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A Migraine Intervention

I talk so frequently with friends, family, and acquaintances who (in my non-medical opinion, which should probably be taken with a grain of salt) seem to match the criteria for migraine disease. They describe their pain, their sensitivity to light and sound, their inability to bend over without feeling nauseated.  I try to hold back from my Migraine Girl tendencies to give amateur diagnoses and try to listen as a friend.

But so often the story ends with one of these lines:

“So I took some ibuprofen and waited it out.”

“But I know it’s nothing like what you go through.”

“I’m so tired of these sinus headaches.”

“It doesn’t happen that much. I haven’t mentioned it to my doctor.”

“I get the same headache every afternoon, but I don’t feel like I need to do anything about it.”

Y’ALL. I have a tendency to overstep now and then (especially when it comes to things I’m passionate about or well-versed in, e.g., migraine disease, the book industry, the adorability of my kitten), and it’s my instinct to want to yell out, “YOU HAVE TO TALK TO A DOCTOR.” Or, “There may be a way for you to feel better.” Or “Having a ‘headache’ every single day is not normal.” Or “If you want to vomit and can’t stand to look toward the light you are not in the midst of a tension headache!”

I could go on.

But usually I just hold back. Most people know my role here at Migraine.com and, by extension, can probably guess that I know a fair amount about migraine and headache diseases. So if they want advice, they can ask for it.  I usually can’t resist commenting when I hear entirely erroneous information, but, apart from that, mum’s the word.

Sometimes I am so, so tempted to speak up, though.  I wonder sometimes what I would do if a family member or close friend had migraine disease that suddenly got much worse but wasn’t being addressed correctly. What would I do if a best friend started having [what seems to me] severe episodes that brought her pain and sickness but refused to see a doctor?  Have any of you out there ever staged a migraine intervention? Have you asked a loved one to seek medical help? Did your loved ones ever ask you to see a doctor?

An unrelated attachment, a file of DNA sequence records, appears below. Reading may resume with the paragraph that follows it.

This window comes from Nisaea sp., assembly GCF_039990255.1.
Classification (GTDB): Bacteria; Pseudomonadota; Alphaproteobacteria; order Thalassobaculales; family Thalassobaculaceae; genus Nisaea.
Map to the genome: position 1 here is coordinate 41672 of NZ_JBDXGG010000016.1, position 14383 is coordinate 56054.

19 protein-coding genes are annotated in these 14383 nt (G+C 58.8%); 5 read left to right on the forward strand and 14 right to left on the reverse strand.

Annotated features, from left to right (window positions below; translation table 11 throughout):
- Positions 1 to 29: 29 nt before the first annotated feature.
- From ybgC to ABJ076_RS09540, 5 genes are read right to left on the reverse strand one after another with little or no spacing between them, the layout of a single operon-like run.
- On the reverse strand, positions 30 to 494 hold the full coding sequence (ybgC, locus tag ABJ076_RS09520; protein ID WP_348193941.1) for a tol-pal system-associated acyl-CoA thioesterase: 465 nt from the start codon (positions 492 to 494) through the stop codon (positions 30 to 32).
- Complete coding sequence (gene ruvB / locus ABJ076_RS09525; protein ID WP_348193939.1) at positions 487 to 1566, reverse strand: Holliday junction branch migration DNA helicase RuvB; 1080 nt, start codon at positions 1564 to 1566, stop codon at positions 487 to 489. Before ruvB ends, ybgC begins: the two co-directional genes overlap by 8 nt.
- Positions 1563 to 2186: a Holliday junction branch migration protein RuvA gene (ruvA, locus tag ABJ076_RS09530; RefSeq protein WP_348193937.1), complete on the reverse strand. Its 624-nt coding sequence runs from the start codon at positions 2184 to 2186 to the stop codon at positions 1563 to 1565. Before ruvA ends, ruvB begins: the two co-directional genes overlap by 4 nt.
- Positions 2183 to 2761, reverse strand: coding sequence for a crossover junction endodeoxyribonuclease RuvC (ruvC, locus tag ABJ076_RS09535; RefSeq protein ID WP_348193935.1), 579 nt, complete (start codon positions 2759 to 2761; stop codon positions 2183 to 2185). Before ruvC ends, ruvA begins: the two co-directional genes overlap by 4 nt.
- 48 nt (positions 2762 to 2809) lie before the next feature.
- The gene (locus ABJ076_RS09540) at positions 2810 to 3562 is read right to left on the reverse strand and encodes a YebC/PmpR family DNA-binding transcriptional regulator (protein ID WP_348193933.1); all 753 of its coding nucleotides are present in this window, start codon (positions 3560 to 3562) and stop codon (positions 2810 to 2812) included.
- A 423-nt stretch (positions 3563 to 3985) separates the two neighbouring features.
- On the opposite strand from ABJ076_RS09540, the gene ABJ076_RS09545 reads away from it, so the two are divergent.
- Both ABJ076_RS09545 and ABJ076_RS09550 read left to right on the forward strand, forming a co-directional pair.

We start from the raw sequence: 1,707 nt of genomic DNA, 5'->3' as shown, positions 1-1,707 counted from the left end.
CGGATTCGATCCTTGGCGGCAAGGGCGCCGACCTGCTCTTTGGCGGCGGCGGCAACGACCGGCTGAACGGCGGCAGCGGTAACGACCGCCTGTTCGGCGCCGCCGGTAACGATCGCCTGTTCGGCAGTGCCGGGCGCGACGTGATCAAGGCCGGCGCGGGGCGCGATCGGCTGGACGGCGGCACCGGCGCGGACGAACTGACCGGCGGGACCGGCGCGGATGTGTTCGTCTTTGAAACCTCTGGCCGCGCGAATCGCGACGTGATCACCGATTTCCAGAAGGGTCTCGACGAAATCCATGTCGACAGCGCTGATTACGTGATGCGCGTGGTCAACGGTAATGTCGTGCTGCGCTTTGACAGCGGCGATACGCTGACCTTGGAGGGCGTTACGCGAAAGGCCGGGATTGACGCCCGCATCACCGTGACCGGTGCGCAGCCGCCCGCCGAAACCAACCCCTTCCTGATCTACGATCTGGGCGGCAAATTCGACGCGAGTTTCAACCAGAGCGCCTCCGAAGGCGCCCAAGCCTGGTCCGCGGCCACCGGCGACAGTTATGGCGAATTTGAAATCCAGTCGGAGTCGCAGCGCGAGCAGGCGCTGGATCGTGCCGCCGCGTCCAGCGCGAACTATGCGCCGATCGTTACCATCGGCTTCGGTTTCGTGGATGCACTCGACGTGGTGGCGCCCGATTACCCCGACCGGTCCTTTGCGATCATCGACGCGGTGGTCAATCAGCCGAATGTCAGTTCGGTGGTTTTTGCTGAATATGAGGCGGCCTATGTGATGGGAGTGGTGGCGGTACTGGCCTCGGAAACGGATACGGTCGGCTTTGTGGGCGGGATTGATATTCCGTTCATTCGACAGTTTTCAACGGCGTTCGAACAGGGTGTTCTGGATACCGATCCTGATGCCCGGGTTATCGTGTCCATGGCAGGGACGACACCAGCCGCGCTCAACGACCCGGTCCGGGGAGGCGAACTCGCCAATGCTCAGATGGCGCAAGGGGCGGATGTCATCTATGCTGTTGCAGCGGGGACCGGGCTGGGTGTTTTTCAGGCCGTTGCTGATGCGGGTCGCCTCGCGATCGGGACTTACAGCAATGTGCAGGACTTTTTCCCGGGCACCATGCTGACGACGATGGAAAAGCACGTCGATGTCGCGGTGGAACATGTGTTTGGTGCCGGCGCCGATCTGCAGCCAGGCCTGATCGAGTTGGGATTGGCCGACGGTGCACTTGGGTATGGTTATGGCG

This article represents the opinions, thoughts, and experiences of the author; none of this content has been paid for by any advertiser. The Migraine.com team does not recommend or endorse any products or treatments discussed herein. Learn more about how we maintain editorial integrity here.

Comments

  • Abhi
    5 years ago

    I know, migraine patients do behave in extremely weird way. My lycopene(roasted tomatoes) with vitamin B prophylaxis is working perfectly for me. I told one migraine patient to try it. Billions eat tomatoes everyday, but he replied that he don’t eat tomatoes because “tomatoes are harmful to health”. Isn’t it extremely weird? I would have called migraine patients as psychotic, but problem is that I am also migraine patient.

  • astrosdiva
    6 years ago

    I am 61 and have had Migraine Disorder since age 11. Since the triptans came out, I have encouraged several Miraingeurs to try Maxalt and/or Zomig, which both help me a great deal. Even though these people describe Migraine symptoms exactly, they say “no” when I suggest they ask their physicians about it. They continue to have periodic Migraines without trying to do anything to help themselves. I don’t understand this attitude at all.

  • Rene'
    6 years ago

    I have begged my grown daughter, who also has migraine disease and is 32, to see a doctor. After her last attack, last week, she promised she would call and make an appointment, but I know she won’t. I even offered to go with her, she still won’t. I think it is because if she gets a diagnosis from a doctor and not just her migraineur mother, then it is real and she will have to deal with it. And she’s not ready to deal with it yet. I get that, I really do, I was an ostrich for many years about my disease before I realized that there really is something wrong with me, it’s not just in my imagination. As I have gotten sicker and developed more symptoms, she is seeing what is happening to her once very vivacious firecracker-of-a-mother. Although I know she is concerned for me and my welfare you know she is also thinking…….”I’m probably going to get like that. Nah, that won’t happen to me, it’ll just go away………”

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